This one ..... from page 13 in the liothyronine (T3) guidance...
" NHS consultant endocrinologists may start a trial of combination levothyroxine and liothyronine in circumstances where all other treatment options have been exhausted.
1. Where symptoms of hypothyroidism persist despite optimal dosage with levothyroxine.
2. Where alternative causes of symptoms have been excluded, see box 1 below"
This one ..... from PULSE magazine for GP's... The article is available from ThyroidUK
If you want a copy of the article then email tukadmin@thyroidUK.org
and ask for a copy of the Dr Toft article in Pulse magazine. The quote is in answer to question 6.
Dr Toft, past president of the British Thyroid Association and leading endocrinologist, states in Pulse Magazine:
"The appropriate dose of levothyroxine is that which restores euthyroidism and serum TSH to the lower part of the reference range - 0.2-0.5mU/l.
In this case, free thyroxine is likely to be in the upper part of its reference range or even slightly elevated – 18-22pmol/l.
Most patients will feel well in that circumstance.
But some need a higher dose of levothyroxine to suppress serum TSH and then the serum-free T4 concentration will be elevated at around 24-28pmol/l.
This 'exogenous subclinical hyperthyroidism' is not dangerous as long as serum T3 is unequivocally normal – that is, serum total around T3 1.7nmol/l (reference range 1.0-2.2nmol/l)."
This Graph showing TSH in healthy population .....show's most people are around 1 ish,
3/4 is extremely rare in healthy people...
and a post on here discussing it: healthunlocked.com/thyroidu...
plus This one ........ found in GPonline.com 15th April 2010.
"Replacement therapy with levothyroxine should be initiated in all patients to achieve a TSH level of 0.5-2.0pmol/L." Written for GP's by "Dr Iqbal is a specialist registrar in endocrinology and Dr Krishnan is a specialist registrar in cardiology, Liverpool".
* NOTE this one also clearly states that raised cholesterol is caused by hypothyroidism *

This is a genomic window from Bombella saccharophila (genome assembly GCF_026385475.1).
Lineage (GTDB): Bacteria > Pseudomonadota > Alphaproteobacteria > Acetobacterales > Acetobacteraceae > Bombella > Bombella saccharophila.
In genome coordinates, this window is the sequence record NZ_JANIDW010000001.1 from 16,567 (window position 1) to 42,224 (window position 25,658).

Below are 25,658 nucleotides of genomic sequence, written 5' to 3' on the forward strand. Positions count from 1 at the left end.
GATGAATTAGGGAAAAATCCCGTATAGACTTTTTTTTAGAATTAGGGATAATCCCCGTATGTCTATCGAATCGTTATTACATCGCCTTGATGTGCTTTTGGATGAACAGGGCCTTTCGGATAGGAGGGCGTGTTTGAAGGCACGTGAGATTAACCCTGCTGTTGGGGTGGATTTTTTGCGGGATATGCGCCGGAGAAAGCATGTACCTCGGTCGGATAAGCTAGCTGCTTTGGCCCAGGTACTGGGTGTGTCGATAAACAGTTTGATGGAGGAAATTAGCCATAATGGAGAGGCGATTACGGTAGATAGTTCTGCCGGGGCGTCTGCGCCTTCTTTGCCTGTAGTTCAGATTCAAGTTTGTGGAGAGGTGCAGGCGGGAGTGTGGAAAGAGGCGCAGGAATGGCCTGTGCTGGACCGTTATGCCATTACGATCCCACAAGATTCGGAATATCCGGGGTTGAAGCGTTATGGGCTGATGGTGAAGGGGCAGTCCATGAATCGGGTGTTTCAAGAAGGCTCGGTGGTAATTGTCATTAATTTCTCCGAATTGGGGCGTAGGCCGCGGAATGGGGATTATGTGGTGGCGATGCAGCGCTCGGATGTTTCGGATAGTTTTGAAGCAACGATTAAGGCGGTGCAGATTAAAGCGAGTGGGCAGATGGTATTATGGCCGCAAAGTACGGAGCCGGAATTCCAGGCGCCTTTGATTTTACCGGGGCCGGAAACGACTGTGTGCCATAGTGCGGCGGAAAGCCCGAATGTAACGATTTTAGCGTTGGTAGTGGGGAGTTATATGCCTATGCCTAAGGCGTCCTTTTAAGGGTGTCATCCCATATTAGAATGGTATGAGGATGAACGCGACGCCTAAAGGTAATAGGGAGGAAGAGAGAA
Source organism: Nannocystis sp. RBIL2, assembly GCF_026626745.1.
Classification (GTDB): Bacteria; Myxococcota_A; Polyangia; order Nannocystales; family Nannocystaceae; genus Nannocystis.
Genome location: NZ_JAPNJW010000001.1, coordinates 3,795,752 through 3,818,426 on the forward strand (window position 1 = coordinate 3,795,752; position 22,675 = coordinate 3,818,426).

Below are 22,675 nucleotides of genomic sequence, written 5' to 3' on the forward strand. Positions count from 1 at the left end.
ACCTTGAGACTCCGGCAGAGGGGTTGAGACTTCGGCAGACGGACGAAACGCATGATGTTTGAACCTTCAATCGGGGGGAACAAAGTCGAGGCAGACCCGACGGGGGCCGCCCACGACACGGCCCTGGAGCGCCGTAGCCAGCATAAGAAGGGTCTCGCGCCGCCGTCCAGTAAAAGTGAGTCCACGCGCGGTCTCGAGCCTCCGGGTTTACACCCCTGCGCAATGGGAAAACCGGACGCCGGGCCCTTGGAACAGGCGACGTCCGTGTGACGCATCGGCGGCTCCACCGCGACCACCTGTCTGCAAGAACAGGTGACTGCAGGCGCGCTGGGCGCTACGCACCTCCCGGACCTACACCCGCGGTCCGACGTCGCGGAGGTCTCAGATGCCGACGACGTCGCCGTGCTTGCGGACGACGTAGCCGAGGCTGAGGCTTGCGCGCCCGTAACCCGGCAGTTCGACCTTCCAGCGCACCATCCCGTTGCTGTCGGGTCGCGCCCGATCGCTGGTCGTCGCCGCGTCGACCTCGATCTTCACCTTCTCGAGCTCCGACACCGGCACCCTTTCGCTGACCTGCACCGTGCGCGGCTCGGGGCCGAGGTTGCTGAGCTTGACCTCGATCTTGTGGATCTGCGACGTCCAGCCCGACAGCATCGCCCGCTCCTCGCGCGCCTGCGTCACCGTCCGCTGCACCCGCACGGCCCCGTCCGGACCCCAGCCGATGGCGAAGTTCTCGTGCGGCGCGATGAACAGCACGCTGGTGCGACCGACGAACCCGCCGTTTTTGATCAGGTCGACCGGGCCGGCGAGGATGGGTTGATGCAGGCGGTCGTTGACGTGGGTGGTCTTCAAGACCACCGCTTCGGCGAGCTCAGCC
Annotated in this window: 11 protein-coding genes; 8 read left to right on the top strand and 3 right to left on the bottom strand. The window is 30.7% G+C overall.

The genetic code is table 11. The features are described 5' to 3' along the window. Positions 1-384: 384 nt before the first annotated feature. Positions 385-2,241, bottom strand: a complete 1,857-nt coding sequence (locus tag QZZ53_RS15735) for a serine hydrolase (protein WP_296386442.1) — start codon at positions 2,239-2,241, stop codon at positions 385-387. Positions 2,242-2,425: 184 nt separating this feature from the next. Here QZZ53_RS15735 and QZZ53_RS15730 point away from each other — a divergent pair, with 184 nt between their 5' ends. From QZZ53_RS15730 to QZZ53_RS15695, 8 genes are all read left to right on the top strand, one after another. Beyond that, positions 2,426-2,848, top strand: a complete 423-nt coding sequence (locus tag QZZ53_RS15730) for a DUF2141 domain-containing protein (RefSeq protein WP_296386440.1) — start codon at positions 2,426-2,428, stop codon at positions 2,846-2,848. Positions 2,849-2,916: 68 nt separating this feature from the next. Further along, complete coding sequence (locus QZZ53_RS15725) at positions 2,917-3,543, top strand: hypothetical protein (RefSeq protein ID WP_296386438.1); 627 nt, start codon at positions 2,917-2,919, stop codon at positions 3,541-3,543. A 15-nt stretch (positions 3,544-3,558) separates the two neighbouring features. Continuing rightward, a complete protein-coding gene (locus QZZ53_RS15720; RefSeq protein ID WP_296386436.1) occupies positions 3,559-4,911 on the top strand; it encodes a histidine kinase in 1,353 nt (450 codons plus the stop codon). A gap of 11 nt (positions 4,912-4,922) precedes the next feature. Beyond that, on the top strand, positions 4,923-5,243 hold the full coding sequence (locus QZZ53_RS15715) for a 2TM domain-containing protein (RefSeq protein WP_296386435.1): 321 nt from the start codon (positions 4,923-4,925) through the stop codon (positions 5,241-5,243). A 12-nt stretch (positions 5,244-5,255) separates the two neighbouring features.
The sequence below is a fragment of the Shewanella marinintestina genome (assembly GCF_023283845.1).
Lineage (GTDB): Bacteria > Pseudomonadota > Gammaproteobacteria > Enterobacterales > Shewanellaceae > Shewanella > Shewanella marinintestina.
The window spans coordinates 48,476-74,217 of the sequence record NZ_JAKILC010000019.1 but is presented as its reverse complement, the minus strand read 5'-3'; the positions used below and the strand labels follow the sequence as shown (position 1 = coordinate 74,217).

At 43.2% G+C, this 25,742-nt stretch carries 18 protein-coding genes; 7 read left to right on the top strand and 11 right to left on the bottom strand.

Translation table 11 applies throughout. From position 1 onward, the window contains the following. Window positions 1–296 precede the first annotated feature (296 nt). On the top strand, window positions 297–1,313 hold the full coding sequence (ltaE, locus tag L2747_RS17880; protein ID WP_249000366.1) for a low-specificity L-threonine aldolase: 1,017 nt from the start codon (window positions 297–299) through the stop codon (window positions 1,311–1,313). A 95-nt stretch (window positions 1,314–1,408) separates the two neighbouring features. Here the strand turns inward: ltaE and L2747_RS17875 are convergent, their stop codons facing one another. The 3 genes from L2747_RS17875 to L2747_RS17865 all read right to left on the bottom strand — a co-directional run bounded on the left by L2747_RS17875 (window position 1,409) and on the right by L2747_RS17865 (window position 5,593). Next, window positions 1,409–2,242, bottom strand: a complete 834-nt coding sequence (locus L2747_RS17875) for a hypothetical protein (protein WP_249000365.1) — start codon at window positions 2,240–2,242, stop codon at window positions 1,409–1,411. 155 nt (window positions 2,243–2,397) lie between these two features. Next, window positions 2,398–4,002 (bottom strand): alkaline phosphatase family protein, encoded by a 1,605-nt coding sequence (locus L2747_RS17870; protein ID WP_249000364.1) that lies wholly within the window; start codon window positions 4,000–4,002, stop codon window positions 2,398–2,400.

Oh and This one .... gpnotebook.com/en-gb/simple...
"The goal of treatment is to make the patient feel better and this tends to correspond with a TSH in the lower half of the reference range (0.4–2.5 mU/l).
If a patient feels perfectly well with TSH between 2.5 and 5 mU/l there is no need to adjust the dosage" .
and another one ..... ncbi.nlm.nih.gov/pmc/articl...
"Given the complexity of pathways that govern TH action at tissue and cellular levels, it is not surprising that some patients receiving exogenous thyroid hormone replacement therapy report on-going symptoms despite optimal thyroid function tests
(e.g. normal T4 and T3 with TSH <2 mU/L in primary hypothyroidism)"
and one more .... frontiersin.org/articles/10...
A Renewed Focus on the Association Between Thyroid Hormones and Lipid Metabolism
Leonidas H. Duntas1* and Gabriela Brenta2
"Treatment With L-T4: Why, Who, and How~
....therefore, TSH values can be considered a good predictor of cardiovascular disease, notably when its levels are above 10 mIU/L (75). In particular, a TSH above 2.5 mIU/L in women of childbearing age may induce oxidative damage to membrane lipids and unfavorably alter the lipid profile, suggesting that TSH levels in this population should preferably be maintained below 2.5 mIU/L (76) ".